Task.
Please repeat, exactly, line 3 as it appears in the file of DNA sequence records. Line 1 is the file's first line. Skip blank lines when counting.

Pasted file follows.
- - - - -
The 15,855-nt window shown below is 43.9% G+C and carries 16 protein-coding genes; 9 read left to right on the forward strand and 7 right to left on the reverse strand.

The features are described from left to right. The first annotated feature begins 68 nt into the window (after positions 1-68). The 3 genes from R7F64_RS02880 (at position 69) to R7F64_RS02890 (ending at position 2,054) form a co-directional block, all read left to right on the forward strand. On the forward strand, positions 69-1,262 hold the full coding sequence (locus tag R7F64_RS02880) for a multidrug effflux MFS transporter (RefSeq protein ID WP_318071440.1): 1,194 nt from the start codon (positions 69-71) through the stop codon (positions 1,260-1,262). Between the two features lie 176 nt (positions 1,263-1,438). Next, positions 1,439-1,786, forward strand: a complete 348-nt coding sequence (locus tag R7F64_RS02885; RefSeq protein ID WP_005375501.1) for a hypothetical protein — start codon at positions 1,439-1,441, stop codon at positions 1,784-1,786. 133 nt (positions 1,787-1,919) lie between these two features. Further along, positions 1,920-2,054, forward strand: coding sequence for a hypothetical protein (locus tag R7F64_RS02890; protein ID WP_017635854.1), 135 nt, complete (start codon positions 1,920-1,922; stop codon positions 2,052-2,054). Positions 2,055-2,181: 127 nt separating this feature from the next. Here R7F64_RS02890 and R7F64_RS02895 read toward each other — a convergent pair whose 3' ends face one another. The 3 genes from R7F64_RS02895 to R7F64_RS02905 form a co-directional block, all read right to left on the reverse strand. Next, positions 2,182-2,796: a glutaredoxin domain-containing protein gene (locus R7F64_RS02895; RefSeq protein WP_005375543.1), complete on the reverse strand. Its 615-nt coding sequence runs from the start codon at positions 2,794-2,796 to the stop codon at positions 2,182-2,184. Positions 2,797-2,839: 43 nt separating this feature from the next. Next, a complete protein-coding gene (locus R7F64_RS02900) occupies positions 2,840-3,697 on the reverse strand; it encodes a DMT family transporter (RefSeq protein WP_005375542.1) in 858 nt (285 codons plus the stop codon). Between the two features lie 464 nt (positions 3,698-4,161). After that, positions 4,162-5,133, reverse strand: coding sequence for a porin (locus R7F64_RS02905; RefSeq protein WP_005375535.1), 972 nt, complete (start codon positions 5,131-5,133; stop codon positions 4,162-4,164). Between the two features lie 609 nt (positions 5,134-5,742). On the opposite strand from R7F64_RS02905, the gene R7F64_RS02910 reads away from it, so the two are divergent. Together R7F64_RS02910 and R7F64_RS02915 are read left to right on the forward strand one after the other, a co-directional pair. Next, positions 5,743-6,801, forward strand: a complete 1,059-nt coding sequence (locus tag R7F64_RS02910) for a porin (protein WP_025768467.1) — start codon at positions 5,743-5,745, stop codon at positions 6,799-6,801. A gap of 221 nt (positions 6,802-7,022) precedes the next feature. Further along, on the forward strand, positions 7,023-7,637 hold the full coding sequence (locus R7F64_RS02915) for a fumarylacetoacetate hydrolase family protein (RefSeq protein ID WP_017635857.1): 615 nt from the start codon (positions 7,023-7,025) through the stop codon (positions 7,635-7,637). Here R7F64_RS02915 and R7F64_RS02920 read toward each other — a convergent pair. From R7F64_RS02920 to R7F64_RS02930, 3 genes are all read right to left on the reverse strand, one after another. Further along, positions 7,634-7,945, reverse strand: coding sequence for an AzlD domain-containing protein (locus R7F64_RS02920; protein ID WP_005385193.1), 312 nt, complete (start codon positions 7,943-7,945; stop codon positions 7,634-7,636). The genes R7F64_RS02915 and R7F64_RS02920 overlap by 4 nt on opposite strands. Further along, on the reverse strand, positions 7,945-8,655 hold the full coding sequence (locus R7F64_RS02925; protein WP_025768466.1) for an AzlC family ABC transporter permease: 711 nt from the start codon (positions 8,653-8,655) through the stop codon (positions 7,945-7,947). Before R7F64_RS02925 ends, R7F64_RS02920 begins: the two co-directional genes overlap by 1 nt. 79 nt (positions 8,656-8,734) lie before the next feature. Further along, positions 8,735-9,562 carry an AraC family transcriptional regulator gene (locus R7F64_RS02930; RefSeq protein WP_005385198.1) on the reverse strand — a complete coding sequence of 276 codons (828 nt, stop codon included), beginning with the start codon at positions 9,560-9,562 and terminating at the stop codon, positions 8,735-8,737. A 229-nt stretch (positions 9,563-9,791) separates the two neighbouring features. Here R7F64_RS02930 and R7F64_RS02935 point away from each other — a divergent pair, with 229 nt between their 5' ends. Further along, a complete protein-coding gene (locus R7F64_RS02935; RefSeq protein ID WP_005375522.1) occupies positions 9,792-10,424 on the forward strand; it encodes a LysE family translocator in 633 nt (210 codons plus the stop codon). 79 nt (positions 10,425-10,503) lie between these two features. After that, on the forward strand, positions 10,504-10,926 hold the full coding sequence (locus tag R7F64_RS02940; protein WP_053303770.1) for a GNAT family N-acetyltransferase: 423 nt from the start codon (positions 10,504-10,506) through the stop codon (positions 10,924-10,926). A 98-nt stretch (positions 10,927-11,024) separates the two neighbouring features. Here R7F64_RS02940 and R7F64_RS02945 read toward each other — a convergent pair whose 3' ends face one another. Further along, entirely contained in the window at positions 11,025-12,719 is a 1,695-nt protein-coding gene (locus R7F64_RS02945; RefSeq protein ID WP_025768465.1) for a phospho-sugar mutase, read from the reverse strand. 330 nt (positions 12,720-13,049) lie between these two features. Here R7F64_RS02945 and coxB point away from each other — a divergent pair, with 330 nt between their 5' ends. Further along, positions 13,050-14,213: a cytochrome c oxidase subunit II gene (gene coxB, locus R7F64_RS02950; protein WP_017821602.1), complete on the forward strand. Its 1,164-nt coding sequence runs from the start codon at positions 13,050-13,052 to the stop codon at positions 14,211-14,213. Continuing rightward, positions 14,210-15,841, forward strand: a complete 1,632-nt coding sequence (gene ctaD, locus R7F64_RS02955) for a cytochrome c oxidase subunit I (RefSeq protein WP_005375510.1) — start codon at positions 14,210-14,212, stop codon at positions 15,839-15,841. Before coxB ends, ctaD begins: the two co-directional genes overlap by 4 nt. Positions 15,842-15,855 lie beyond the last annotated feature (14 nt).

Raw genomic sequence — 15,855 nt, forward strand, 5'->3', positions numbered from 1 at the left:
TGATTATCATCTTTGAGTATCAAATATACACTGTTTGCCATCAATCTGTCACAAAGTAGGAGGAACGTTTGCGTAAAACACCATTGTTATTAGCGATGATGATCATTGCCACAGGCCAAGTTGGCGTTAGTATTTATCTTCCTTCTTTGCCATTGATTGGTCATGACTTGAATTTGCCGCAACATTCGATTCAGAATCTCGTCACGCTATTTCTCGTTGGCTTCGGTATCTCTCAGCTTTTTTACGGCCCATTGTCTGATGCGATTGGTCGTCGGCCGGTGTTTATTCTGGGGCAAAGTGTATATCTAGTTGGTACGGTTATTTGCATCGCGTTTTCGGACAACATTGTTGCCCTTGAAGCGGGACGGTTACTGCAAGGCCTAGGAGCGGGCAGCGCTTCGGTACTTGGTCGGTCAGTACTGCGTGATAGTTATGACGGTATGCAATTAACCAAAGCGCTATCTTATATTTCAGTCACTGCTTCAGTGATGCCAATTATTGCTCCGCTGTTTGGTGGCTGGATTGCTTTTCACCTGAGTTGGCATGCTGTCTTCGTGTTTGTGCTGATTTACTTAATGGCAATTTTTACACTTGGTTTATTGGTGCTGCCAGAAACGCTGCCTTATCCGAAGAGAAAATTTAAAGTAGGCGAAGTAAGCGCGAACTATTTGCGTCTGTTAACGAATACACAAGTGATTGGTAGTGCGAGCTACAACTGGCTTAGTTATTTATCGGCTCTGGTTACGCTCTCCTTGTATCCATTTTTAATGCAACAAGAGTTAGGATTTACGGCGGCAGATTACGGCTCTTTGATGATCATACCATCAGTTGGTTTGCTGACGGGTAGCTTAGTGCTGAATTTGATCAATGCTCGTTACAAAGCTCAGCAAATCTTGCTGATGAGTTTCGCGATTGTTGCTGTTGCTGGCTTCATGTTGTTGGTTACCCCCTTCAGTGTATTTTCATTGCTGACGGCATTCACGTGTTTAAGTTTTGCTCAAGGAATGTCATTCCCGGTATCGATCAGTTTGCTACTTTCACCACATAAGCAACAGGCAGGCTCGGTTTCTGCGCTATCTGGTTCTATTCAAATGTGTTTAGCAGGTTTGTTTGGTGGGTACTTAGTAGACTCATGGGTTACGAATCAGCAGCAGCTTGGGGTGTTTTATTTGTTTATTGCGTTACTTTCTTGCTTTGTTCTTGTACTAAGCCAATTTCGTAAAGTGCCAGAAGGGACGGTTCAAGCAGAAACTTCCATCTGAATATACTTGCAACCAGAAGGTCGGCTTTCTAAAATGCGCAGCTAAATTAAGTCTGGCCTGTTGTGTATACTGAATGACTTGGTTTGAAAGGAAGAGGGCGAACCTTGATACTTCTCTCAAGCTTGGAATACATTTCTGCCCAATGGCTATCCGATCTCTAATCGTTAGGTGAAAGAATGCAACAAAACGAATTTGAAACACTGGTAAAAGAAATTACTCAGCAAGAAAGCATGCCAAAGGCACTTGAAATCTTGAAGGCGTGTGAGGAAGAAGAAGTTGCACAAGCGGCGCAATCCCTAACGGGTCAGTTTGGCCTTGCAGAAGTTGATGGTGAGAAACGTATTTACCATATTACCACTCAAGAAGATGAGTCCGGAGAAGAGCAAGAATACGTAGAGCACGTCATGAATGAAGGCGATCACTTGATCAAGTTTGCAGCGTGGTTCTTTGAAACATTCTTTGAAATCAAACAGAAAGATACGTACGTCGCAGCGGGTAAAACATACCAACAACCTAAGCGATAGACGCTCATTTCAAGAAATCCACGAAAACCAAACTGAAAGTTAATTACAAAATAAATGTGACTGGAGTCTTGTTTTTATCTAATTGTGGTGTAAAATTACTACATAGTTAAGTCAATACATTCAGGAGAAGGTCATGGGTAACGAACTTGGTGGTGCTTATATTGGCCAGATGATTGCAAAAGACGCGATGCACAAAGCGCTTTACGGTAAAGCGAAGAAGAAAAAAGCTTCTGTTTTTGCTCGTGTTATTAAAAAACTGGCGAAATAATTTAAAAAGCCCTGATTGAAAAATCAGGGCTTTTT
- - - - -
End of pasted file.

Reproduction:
Raw genomic sequence — 15,855 nt, forward strand, 5'->3', positions numbered from 1 at the left: